Opinion: Jonathan and the Ministers of Rome

by Emma Okocha

Jonathan Goodluck

Ashiru, wearing the signature bow-tie strings of Bolaji Akinyemi, did not understand the main planks of Nigeria’s Foreign Policy. Unable to advise the Presidency on the repercussions of an Abuja red carpet reception for Al Bashir, the Sudanese, Butcher of Darfur, we knew his days were numbered.

The United Nations has over twenty-five indices of development. These include specific percentages of death and birth rates per given national populations.  Average national per capita earnings, literacy percentage levels.

Indeed, Cuba with an incredible 98% educated citizenry remains the world’s leading educated nation with the highest concentration of the most literate society since the Fidel Castro Revolution in 1959.

Furthermore, female Cuban doctors exceed the UN development requirement which proposes one Resident Doctor for every five hundred people.

There are other indices including average employment rates of citizens, mandatory provision of shelter to the people, etc.

Ignoring the persiflage raining from the besieged Governor of Rivers State and the return vitriol, from the Finance Minister on the state of the Nigerian Economy, we shall immediately analyze the recent sack of the nine ministers and the impact of that Presidential action on the unfolding national political development.

Inside the Cabinet in a Presidential system, the Foreign Minister in that order of Protocol is usually considered the numero uno. Coming after the Vice President and of course, the leadership of the National Assembly, the Foreign Minister is the international window and the spokesman of the President.

Nigerian Foreign Ministers from Jaja Wachukwu (Balewa), Okoi Arikpo (Gowon), Joe Garba (Mohammed) and later Bolaji Akinyemi, Ike Nwachukwu (Babangida) were great international actors, who during their stint, no matter the pressure, spoke for the nation. Africa and most of the time, the international community would take note, eventually moving to respect Nigeria’s aspirations.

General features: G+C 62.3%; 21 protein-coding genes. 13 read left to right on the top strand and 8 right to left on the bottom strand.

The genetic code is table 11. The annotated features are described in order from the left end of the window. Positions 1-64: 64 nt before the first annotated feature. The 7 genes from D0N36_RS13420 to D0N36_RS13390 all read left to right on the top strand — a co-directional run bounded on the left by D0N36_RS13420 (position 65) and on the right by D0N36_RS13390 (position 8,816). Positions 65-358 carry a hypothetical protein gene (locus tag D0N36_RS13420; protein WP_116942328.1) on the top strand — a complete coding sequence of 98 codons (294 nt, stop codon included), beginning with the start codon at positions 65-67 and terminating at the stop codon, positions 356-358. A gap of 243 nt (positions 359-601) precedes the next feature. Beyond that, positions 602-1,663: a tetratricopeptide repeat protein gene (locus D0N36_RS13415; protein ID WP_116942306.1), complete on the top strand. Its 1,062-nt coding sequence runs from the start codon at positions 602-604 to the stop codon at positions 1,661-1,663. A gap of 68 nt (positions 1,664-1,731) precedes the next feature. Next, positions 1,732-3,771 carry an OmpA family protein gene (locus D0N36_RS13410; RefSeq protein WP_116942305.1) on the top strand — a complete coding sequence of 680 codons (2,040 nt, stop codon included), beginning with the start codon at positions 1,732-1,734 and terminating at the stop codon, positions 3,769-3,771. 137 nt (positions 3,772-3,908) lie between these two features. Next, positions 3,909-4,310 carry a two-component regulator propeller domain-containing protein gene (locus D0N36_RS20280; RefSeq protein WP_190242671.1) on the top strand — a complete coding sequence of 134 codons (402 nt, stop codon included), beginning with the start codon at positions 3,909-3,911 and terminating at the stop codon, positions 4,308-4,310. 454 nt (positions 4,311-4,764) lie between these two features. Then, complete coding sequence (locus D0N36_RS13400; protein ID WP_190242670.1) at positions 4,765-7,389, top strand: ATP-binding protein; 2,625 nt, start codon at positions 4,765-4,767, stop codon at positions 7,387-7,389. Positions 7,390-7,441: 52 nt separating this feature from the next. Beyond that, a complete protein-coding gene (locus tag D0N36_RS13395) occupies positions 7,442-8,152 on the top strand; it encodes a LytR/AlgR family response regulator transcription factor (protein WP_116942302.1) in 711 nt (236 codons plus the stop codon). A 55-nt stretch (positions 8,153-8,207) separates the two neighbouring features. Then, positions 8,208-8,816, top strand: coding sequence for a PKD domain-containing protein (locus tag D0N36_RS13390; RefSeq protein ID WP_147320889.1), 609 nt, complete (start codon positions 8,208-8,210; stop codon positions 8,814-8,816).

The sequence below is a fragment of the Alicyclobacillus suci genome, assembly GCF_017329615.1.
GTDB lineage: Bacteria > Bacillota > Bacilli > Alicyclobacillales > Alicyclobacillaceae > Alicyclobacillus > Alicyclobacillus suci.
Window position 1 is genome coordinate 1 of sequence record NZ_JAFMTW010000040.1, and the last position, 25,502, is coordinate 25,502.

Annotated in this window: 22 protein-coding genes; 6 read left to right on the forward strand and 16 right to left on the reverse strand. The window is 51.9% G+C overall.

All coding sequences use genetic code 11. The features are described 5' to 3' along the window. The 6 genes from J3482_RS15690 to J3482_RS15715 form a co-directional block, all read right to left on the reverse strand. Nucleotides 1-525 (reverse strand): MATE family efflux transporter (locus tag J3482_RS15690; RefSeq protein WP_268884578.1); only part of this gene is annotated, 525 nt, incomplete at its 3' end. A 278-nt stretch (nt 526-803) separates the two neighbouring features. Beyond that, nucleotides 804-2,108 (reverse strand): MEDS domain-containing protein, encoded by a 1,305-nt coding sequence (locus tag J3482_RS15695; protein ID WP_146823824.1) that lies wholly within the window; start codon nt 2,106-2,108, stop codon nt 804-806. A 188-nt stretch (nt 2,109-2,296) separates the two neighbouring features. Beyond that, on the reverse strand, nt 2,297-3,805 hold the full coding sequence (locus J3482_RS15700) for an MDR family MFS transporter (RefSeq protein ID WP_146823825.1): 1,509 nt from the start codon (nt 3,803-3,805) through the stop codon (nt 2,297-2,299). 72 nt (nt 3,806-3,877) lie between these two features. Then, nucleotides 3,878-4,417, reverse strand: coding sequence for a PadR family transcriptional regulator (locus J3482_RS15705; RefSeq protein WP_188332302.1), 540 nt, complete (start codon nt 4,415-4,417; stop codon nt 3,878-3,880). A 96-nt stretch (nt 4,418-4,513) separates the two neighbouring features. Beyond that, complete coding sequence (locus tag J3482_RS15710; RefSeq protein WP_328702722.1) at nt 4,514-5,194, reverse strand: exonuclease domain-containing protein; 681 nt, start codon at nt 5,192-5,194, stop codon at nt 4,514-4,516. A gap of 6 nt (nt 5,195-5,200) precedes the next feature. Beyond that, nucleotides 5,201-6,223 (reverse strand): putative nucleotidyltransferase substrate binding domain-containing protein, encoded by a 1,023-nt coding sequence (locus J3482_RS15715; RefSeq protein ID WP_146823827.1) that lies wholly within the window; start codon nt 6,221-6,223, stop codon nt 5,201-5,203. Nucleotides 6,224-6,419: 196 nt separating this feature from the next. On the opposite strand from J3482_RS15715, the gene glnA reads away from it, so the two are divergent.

Dr. Jaja Wachukwu,  Philosopher, Orator, educated in Dublin, handled Nigeria’s initial international forays with adroit perseverance, upholding the African policy as pronounced by his Prime Minister, Tafawa Balewa. His Diplomacy in the Congo catapulted Nigeria’s leadership in the continent and his tenacity and evenhandedness saved the convicted Nelson Mandela from the Apartheid gallows. Dr. Okoi Arikpo’s effect during the war ensured the OAU’s support for the Federalists and the frustrated Biafrans derogated him, calling him the “Rainmaker.”

Joe Garba’s elan and stately eloquence was as a result of constant preparation and education on the job. Away from the Federal Guard duties, Foreign Minister Garba found his way to Harvard and surrounded himself up to his brief at the United Nations with eggheads.  Dr. Obazee, one of those Ciceros around him at UN General Assembly, is presently the Secretary, Anambra State Government.

No wonder his tenure and that of Prof. Bolaji Akiyemi signposted the Golden era of Nigeria’s Diplomacy. It was this era that went further to redefine the Balewa Africa Policy, adding more teeth to our continental mobilization. In 1975, Nigeria’s Murtala Mohammed at the OAU Conference in Addis Ababa, rocked the international community when he declared Nigeria’s support for all the African Freedom Fighters.

At the same time, debunking foreign imperialistic interventions in the continent, the regime moved for a direct confrontation against Apartheid with the recognition of the MPLA in Angola.